Special courts set up to deal with hate speech and election offences

Chief Justice Martha Koome, NCIC Chair Samuel Kobia and Vice chair Wambui Nyutu during the launch of the Kenya National Action Plan Against Hate speech. [Elvis Ogina, Standard]

Chief Justice Martha Koome has announced plans to establish special courts to handle election-related offences. Justice Koome said the special courts will be in areas identified as hot spots for election-related crimes.

Speaking during the launch of the Kenya National Action Plan against Hate Speech by the National Cohesion and Integration Commission (NCIC), Justice Koome said she had also gazetted special magistrates to handle hate speech cases and other election offences.

The counties identified as hotpots during the elections are Nairobi, Kisumu, Kakamega, Meru, Mombasa, Eldoret, Nyeri and Nakuru.

She also announced extension of special jurisdictions to additional magistrates “after we mapped the areas and found the need to include some other courts that will be included in that list of special magistrates.”

She said hate speech cases would have special file codes to enhance expeditious execution.

The commitment by the CJ comes in the backdrop of criticism against the NCIC over failure to successfully execute hate speech cases in courts.

According to Justice Koome, there were 22 hate speech cases in court under the NCIC Act by May, with nine being concluded, nine others pending in Magistrates courts, two being investigations and only one being a reference. “Our pledge is that the Judiciary will do what is required to operationalise the action plan and ensure immediate and expeditious resolutions of all the matters that will be brought before us,” said the CJ.

The Kenya’s National Action Plan against Hate Speech is expected to guide NCIC and other government bodies on tackling hate speech cases.

The CJ said the Judiciary would mainly rely on the constitutional provision on Freedom of Expression and the NCIC Act to guide in tackling hate speech cases in court.

“There is no universal definition of hate speech; but there are pointers to what it constitutes. Use of threatening, abusive or insulting behaviour, words or displaying hate in any written material, producing threatening and abusive programmes with intention to stir hatred will be treated as hate speech,” she said, adding: “If the speech in question is discriminatory and divisive, then it’ll be interpreted as hateful when we will be handling these matters.”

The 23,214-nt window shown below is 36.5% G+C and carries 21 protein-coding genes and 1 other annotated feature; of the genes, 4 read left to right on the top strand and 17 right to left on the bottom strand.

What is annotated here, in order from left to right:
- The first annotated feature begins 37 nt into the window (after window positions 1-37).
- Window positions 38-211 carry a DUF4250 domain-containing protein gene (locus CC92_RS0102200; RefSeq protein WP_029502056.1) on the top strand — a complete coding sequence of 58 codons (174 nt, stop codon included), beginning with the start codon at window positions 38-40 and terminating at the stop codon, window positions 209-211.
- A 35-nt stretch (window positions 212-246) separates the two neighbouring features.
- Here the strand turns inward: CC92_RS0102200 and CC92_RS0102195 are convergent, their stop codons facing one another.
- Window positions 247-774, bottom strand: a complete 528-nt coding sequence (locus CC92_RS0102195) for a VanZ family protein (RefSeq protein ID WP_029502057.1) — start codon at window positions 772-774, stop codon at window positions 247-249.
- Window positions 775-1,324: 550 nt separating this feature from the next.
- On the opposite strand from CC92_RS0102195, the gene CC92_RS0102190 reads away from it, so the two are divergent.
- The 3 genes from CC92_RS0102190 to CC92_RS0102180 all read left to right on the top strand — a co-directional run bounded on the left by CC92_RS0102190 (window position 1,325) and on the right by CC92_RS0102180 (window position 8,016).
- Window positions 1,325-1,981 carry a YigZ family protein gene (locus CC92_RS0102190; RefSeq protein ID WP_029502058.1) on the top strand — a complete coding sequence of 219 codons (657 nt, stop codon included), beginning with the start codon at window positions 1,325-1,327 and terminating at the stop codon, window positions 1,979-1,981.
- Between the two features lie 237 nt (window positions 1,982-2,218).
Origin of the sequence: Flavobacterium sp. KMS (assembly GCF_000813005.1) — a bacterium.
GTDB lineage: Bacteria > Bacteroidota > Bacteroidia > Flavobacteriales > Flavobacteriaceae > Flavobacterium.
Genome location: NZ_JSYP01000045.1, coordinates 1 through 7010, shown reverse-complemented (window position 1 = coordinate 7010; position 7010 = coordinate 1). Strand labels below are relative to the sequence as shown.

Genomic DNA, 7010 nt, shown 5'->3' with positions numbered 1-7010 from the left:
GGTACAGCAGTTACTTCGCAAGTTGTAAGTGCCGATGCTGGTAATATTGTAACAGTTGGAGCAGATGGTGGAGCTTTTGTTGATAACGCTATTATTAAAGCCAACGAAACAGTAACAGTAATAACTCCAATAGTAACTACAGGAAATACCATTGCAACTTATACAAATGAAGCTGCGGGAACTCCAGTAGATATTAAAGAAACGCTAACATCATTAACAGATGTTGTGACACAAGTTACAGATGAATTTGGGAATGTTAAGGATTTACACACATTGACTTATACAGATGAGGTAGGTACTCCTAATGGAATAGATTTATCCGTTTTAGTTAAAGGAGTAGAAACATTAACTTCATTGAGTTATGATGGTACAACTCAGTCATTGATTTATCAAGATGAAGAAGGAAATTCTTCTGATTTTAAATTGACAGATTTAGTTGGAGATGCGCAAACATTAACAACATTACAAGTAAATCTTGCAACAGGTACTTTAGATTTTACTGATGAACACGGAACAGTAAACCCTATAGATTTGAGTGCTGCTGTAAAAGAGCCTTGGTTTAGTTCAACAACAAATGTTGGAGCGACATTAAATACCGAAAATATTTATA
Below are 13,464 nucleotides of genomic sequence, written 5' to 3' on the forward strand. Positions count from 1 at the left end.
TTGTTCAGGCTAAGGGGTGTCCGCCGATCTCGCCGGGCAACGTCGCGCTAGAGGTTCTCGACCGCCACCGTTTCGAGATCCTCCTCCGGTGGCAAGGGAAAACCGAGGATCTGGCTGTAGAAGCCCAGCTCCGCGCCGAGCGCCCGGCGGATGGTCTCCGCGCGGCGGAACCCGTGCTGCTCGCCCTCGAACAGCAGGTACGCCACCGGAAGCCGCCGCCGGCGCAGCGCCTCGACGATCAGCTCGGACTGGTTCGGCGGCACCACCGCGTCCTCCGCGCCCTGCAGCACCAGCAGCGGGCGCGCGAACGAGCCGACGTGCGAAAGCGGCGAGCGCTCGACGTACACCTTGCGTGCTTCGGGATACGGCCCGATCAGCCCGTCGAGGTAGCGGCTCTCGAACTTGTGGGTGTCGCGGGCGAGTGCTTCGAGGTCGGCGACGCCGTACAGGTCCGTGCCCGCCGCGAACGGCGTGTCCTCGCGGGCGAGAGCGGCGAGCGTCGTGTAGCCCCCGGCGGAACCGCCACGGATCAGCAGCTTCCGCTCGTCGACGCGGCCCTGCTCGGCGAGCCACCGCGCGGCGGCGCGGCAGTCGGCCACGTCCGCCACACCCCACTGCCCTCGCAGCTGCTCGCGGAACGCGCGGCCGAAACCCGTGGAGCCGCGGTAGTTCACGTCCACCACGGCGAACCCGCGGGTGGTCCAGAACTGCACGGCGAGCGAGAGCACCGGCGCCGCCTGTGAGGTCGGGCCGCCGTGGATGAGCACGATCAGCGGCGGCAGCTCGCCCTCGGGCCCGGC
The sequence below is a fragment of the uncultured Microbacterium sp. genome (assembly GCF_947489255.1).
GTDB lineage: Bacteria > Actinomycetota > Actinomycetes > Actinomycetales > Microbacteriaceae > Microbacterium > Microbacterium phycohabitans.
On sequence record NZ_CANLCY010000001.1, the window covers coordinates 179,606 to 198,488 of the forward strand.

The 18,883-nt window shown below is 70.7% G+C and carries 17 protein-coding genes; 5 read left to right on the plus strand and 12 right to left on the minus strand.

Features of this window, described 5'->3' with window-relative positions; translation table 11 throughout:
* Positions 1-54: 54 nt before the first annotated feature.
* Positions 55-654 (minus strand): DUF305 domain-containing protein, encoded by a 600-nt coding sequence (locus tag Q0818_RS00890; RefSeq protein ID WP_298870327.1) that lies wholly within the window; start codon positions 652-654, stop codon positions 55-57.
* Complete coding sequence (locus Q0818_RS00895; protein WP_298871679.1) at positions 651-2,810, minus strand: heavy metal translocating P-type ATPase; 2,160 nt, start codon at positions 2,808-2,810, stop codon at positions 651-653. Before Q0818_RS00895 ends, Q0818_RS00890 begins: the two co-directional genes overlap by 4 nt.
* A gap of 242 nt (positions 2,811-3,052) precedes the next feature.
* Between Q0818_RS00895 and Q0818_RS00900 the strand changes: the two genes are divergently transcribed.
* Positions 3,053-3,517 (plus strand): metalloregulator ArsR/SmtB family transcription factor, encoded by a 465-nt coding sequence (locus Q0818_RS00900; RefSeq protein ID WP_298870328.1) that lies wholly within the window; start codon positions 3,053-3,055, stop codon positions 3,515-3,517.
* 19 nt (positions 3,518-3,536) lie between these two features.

The NCIC Act outlaws hate speech acts and prescribes a penalty of not less Sh1 million or imprisonment for up to three years.

Justice Koome said the 2007/2008 post-election violence was linked to hate speech and political incitement.

“We are not very happy to have people brought to court because we know the victims who end up being arrested and branded as perpetrators of hate speech are really not the principals. Supporters are the ones who end up suffering the effect of hate speech,” said Justice Koome.

Ms Alice Nderitu, the Special Advisor to the UN Secretary General on Prevention of Genocide, termed the launch a milestone, noting that Kenya becomes the first country to come up with a plan to fight hate speech.

“Hate speech is a threat to advancing peace, security and promotion of international human rights and humanitarian growth. History has taught us that hate speech can be a precursor to commission of genocide. We must prevent this,” she said.

NCIC chairperson Dr Samuel Kobia said the action plan set out 50 cohesion monitors across the 47 counties tasked to collect, analyse, cross reference and warn on hate speech and incitement in public forums.

Previously, the commission relied on media and police reports to prosecute cases on hate speech, weakening their evidence base.

“The early warning information will be supplemented by reports from community surveys by other organisations to help identify sentiments on how hate speech and incitement could trigger violence if we do not take precaution,” said Dr Kobia.

He said the guidelines under the banner “Elections bila noma” embraced a multi-agency approach, harmonising the roles of agencies involved in investigations and prosecution of such hate speech.

However, Dr Kobia noted that the social media had remained a major challenge in the fight against hate speech because of use of pseudo accounts to incite.